On an overcast Friday morning last January, longshoremen all over New York Harbor walked off the docks, bringing the port nearly to a stop for a day. What were the longshoremen’s grievances? What were their demands? Many of the men seemed not to know. They hung around the food trucks and milled about the parking lots, unsure why they had stopped working and unsure what it would take for work to resume.
“No one knew what that was about,” one recalled recently.
A year later, the reason for the strike remains unclear, even as the agency tasked with ridding the waterfront of organized crime, the Waterfront Commission, has questioned dozens of longshoremen under oath. One told the commission he learned of the strike early that morning, when it was too dark to see the face of the man giving the order. It could have been anyone.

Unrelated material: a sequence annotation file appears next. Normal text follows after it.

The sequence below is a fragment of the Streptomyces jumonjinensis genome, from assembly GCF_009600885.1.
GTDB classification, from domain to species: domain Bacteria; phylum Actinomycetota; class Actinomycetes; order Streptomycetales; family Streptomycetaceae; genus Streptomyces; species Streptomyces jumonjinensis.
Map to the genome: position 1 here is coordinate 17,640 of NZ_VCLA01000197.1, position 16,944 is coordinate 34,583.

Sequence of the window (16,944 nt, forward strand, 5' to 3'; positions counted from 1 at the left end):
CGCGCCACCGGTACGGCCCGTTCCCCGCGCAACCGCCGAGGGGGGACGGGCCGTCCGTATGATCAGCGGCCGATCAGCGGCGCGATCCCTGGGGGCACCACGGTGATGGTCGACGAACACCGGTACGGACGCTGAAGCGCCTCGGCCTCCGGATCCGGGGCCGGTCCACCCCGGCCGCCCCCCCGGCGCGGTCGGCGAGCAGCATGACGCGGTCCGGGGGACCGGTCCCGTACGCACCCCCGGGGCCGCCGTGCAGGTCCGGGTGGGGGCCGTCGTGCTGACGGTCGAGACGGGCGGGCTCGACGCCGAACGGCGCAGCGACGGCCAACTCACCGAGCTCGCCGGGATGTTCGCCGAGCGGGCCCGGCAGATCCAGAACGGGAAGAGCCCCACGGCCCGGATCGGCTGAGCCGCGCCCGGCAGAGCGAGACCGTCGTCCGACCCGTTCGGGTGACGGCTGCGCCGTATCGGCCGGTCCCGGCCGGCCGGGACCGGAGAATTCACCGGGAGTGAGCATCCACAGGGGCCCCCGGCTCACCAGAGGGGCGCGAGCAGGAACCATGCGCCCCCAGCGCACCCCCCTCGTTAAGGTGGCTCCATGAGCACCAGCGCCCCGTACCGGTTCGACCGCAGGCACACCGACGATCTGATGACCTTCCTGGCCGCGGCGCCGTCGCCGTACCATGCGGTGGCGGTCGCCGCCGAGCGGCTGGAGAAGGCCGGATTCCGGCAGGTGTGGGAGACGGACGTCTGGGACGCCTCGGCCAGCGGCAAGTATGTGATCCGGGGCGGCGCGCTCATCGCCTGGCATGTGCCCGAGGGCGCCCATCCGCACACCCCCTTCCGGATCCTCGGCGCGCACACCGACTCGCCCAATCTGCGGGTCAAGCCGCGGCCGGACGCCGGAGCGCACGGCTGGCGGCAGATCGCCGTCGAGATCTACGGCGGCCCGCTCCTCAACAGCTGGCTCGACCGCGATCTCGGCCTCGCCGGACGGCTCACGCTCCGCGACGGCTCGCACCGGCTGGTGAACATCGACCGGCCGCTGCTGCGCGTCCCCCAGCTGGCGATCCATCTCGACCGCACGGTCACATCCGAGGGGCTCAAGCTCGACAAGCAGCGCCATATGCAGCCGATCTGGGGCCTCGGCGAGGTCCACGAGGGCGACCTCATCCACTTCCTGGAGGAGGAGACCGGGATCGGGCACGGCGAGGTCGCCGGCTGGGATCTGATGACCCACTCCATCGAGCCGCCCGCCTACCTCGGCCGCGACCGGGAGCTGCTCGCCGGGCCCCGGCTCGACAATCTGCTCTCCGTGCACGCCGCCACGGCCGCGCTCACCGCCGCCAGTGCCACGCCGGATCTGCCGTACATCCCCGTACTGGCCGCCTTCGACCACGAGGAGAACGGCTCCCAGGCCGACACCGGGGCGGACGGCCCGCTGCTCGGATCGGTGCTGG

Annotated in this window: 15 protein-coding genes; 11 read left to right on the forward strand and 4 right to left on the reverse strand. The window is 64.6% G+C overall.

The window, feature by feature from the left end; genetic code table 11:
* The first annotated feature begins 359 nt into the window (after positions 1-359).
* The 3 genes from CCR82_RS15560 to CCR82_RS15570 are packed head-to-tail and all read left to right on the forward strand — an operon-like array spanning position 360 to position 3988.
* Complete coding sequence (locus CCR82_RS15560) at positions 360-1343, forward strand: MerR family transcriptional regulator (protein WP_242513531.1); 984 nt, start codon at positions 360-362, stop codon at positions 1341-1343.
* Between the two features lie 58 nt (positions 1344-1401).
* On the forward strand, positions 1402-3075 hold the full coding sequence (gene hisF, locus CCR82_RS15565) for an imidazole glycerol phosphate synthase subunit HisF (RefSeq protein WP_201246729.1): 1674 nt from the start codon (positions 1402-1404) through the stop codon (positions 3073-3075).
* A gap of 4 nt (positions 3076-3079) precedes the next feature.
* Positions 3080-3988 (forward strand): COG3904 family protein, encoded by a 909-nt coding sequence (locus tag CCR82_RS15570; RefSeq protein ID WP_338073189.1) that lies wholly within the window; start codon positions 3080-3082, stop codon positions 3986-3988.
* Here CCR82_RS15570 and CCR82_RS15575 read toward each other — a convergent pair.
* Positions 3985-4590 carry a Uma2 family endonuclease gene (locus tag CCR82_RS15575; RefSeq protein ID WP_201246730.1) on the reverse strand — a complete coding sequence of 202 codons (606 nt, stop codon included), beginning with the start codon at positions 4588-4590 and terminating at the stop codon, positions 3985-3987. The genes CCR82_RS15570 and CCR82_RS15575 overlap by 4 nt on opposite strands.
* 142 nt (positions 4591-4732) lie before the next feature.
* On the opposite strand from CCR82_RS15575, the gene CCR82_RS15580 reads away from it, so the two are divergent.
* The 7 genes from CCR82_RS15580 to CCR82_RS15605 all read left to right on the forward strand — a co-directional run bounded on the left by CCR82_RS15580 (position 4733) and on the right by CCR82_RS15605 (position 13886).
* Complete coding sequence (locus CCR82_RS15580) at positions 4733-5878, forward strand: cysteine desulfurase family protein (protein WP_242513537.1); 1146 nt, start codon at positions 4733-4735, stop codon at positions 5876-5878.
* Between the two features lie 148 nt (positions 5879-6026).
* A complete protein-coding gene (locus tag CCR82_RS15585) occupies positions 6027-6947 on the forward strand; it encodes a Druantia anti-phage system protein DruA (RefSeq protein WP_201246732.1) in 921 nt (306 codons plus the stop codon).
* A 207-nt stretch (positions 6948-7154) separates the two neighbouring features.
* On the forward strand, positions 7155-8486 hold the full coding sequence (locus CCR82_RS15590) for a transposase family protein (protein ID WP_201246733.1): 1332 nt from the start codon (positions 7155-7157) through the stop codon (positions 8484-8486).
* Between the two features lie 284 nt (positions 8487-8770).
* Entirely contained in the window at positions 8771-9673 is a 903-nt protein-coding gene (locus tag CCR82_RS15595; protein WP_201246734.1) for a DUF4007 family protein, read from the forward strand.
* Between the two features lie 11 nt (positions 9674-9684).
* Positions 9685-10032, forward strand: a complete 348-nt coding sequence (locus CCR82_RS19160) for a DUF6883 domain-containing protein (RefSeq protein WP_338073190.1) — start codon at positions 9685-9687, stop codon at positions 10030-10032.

It was the old D & D — Deaf and Dumb, the classic longshoreman’s response, popularized in the 1954 film “On the Waterfront.”
In that movie, the longshoremen were reluctant, even frightened, to talk to the authorities, whether a priest or a detective, because the mob controlled the waterfront. In the years since, much has changed around New York Harbor; the heavy lifting is done not by hand but by cranes, and human voices are scarcely heard amid the beeping of the straddle carriers, giant insectlike machines that move containers back and forth. But even as New York and New Jersey’s increasingly valuable shoreline is claimed by luxury development, investigators say the mob is still present.